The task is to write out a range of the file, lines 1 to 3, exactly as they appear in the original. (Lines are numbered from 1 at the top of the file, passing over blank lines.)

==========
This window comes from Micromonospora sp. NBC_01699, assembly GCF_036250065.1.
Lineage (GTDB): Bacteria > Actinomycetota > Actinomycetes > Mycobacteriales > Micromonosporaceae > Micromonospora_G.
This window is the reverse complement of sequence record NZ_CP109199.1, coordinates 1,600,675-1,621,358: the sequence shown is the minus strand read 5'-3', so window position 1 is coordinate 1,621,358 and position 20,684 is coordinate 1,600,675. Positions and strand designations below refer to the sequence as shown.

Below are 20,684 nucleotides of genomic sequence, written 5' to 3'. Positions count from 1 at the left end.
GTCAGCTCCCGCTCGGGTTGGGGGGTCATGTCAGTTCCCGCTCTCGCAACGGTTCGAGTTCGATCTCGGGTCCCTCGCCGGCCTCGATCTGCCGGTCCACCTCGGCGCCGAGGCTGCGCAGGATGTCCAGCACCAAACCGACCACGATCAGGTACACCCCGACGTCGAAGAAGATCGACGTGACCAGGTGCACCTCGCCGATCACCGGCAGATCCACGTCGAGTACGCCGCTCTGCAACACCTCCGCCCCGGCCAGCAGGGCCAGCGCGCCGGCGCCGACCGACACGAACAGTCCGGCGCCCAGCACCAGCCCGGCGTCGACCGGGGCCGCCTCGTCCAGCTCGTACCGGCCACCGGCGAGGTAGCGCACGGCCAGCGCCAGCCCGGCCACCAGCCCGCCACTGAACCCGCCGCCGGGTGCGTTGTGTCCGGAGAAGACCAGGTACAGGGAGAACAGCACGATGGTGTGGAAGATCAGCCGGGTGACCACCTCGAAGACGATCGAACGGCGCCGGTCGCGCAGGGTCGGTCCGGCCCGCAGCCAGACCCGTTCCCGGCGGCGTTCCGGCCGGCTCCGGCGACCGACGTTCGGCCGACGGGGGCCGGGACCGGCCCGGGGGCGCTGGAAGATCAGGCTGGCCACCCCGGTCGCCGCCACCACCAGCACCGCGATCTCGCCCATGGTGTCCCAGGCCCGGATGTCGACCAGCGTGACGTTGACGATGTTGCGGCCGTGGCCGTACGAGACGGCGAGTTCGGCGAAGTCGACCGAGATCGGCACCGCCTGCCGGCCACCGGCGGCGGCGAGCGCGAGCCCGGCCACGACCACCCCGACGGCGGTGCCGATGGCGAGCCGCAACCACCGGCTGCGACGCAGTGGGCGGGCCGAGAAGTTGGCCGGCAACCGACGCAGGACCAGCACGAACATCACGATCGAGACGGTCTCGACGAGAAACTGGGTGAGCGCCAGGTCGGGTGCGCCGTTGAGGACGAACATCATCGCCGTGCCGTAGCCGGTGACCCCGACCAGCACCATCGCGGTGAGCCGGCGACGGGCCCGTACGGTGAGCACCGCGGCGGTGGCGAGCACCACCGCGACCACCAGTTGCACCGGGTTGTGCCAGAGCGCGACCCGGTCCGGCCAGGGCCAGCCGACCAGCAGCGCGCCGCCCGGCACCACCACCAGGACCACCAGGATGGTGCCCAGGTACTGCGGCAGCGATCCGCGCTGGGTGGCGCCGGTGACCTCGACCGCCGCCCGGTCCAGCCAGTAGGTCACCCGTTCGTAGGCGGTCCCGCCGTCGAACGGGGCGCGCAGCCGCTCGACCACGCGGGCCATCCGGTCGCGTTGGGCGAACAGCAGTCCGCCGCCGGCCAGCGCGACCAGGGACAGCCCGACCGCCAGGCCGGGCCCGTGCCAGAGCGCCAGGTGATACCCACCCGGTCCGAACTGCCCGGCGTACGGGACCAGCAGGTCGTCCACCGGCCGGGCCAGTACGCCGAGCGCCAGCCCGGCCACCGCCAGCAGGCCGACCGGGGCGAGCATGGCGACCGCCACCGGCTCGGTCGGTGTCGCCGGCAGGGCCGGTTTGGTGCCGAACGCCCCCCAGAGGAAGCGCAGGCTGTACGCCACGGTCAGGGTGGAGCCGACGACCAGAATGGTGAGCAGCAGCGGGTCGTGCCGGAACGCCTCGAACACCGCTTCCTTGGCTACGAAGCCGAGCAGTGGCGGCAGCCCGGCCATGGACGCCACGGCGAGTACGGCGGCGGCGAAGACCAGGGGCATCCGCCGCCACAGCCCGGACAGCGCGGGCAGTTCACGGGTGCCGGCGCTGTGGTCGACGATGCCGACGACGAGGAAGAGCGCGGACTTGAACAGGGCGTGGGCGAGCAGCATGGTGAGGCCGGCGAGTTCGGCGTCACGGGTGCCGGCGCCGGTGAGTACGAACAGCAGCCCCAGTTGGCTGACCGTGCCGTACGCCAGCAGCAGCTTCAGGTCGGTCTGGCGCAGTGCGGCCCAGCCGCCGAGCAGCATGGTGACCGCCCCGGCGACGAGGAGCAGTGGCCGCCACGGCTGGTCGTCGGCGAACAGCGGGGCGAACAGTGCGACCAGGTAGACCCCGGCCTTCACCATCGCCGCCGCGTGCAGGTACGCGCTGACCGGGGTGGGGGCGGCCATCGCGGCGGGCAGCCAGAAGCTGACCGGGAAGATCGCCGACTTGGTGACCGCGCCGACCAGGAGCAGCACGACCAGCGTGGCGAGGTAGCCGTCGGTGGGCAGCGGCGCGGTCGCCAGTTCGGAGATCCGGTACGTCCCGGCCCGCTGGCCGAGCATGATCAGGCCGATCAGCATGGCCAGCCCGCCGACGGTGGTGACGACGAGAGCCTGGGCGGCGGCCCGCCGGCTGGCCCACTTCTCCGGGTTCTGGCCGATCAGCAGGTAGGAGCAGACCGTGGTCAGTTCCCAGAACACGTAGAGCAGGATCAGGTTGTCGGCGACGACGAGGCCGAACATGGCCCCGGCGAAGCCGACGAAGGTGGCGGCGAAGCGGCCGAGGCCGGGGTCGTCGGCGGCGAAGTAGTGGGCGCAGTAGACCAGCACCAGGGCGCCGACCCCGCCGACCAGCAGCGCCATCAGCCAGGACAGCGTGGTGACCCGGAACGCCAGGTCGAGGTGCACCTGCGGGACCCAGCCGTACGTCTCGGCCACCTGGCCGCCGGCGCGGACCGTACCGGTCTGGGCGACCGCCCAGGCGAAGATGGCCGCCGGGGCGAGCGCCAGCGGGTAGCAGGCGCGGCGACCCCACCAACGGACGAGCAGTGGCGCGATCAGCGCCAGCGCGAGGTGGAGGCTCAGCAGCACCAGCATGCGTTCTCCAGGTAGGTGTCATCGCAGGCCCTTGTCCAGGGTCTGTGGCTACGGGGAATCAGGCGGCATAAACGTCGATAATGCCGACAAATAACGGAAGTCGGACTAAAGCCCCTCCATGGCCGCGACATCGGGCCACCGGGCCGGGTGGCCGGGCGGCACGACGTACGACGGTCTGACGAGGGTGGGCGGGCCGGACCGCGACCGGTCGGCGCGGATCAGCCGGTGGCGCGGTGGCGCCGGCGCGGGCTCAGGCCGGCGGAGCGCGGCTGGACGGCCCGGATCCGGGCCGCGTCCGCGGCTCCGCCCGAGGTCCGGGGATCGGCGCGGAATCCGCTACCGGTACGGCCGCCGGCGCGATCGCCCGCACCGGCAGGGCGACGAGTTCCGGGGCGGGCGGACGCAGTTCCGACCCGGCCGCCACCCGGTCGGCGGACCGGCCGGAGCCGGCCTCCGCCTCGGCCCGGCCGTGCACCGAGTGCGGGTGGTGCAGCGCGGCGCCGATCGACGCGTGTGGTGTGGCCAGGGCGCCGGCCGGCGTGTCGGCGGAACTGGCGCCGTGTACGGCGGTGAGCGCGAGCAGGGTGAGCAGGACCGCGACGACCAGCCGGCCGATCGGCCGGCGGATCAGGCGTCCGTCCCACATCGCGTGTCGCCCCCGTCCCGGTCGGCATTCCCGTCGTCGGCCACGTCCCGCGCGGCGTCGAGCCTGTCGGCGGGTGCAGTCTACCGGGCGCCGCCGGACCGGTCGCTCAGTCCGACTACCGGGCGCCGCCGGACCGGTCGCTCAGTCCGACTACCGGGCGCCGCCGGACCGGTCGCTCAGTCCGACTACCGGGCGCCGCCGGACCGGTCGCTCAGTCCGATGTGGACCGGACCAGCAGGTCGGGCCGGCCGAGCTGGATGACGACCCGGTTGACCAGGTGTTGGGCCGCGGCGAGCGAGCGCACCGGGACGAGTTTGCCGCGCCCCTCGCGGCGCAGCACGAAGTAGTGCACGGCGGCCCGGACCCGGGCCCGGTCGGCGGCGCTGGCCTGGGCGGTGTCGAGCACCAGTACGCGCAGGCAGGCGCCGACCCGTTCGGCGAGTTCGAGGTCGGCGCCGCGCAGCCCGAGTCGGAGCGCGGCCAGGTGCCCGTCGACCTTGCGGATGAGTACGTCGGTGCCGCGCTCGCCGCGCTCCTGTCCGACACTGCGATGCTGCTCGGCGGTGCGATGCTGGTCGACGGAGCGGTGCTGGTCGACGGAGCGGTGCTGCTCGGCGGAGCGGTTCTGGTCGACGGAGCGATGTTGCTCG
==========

This window comes from Micromonospora sp. NBC_01699, assembly GCF_036250065.1.
Lineage (GTDB): Bacteria > Actinomycetota > Actinomycetes > Mycobacteriales > Micromonosporaceae > Micromonospora_G.
This window is the reverse complement of sequence record NZ_CP109199.1, coordinates 1,600,675-1,621,358: the sequence shown is the minus strand read 5'-3', so window position 1 is coordinate 1,621,358 and position 20,684 is coordinate 1,600,675. Positions and strand designations below refer to the sequence as shown.